We sallied forth on a jaunt to
Thames last weekend at Mr
Shoestring’s suggestion. I
suspect Mr Shoestring had an ulterior motive – he wanted to pay a return visit
to the dining table and chairs he saw in Paeroa last weekend, and Paeroa just
happens to be on the way to Thames. He
did pay a visit and caress and stroke the said furniture, but could not bring
himself to part with any money so that was a lucky escape for him.
What a lot of bargains we found in
Thames. There is a refuse station shop called
“Seagulls” where we found a great compost bin.
Though we have a diminutive garden (really only pocket handkerchief
sized and probably hardly big enough to be called a garden) it generates an
astonishing amount of clippings, cuttings, weedings and prunings and the little
rotating compost maker which I love so much is not able to keep up. This “new” one is an Earthmaker. It looks a bit like a giant hand grenade and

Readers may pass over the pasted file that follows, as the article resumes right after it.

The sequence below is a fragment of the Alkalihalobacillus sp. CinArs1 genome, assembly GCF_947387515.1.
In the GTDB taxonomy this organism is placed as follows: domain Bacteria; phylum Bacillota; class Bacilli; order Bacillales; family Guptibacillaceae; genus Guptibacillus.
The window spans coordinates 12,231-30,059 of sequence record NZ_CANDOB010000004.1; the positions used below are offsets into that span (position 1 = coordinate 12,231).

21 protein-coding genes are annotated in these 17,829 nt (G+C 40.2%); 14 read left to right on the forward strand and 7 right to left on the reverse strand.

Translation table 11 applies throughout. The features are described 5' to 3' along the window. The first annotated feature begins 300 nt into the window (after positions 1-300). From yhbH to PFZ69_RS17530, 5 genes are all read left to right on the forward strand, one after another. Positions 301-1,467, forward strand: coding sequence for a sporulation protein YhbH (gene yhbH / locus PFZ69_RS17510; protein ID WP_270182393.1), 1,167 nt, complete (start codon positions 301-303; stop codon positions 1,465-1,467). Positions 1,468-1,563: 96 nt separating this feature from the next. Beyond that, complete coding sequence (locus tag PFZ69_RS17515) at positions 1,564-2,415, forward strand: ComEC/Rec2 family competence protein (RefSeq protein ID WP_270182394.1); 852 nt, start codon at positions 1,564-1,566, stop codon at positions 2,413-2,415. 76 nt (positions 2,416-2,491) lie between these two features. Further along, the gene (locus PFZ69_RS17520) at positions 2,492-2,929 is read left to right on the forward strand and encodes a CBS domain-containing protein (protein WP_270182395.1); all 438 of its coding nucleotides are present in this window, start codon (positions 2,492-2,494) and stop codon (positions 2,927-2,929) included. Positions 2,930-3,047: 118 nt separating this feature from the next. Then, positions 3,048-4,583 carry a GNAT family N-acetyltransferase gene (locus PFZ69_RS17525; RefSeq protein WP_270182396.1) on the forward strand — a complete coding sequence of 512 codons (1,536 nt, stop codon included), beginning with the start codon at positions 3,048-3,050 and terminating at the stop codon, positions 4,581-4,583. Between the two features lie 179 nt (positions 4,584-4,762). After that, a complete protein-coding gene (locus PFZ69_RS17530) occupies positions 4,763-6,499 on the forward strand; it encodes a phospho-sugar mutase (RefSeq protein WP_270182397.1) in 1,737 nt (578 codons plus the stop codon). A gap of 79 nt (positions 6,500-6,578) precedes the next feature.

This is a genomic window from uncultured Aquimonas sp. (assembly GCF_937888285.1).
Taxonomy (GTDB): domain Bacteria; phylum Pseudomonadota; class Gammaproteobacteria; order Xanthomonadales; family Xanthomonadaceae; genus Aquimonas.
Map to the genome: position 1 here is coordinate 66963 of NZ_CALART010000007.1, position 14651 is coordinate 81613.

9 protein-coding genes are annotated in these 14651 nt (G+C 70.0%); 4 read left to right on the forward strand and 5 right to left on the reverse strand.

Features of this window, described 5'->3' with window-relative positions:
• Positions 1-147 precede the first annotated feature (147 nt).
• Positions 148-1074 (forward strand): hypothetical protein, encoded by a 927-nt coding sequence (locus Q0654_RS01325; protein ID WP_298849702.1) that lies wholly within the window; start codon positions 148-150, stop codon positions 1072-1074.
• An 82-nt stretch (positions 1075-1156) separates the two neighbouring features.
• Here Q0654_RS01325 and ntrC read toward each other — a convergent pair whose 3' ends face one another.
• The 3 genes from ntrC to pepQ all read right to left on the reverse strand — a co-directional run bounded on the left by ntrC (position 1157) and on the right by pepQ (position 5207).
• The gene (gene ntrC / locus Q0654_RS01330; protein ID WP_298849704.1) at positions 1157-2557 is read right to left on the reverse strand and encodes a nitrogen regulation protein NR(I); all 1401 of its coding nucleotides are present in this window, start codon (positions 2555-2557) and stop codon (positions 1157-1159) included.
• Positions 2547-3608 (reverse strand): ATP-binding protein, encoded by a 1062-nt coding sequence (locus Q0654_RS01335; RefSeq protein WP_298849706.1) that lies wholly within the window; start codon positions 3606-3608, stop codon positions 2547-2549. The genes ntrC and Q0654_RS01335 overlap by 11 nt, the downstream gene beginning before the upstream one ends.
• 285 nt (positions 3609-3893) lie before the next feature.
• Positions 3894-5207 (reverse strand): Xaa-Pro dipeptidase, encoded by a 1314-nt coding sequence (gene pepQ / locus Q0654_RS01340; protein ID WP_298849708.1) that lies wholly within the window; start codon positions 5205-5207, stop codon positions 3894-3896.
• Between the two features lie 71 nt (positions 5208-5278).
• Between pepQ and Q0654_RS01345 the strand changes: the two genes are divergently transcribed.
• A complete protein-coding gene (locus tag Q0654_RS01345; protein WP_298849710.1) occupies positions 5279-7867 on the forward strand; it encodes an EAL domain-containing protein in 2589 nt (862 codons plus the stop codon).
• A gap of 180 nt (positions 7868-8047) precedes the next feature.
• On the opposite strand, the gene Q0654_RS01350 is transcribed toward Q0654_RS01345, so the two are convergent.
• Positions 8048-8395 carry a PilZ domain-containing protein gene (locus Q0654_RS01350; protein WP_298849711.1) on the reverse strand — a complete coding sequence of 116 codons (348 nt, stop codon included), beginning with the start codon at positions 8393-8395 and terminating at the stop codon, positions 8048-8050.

it has three chambers. You put the fresh
material in at the top and it works its way down to the bottom, by which time
it will be beautiful fragrant crumbly compost – that’s the idea anyway. We have started the process already after our
big garden clean up so I will be able to assess its capabilities in a few
weeks, all going according to plan. Also
at the refuse station shop was a large collection of iris rhizomes (gold coin
donation) which I couldn’t resist. There
is no indication as to what colour the flowers might be but it will be
interesting to see how they fare and what colour the blossoms eventually turn
out to be. (So farewell to the tentative plan for a white garden?)
A completely different treasure unearthed there was this linen embroidered tablecloth ($2) which is only half embroidered. Nevertheless it will be perfect to use in the new “Doilies and Damask” crazy quilt which is taking shape in my mind. At opportunity shops there are often a selection of pretty damask napkins in pastel shades, but not very often is there a full set. Now that I have so many mismatched pink, apricot, yellow and blue ones and a large selection of embroidered doilies and dresser sets, this could be the perfect way to use then all up in one fell swoop.
If only these projects worked themselves up into completed articles as quickly as they are formulated in my fevered imagination.
At the Salvation Army shop there were two excellent bags of down which will be perfect for stuffing the pansy and cantaloupe needlepoints cushions too.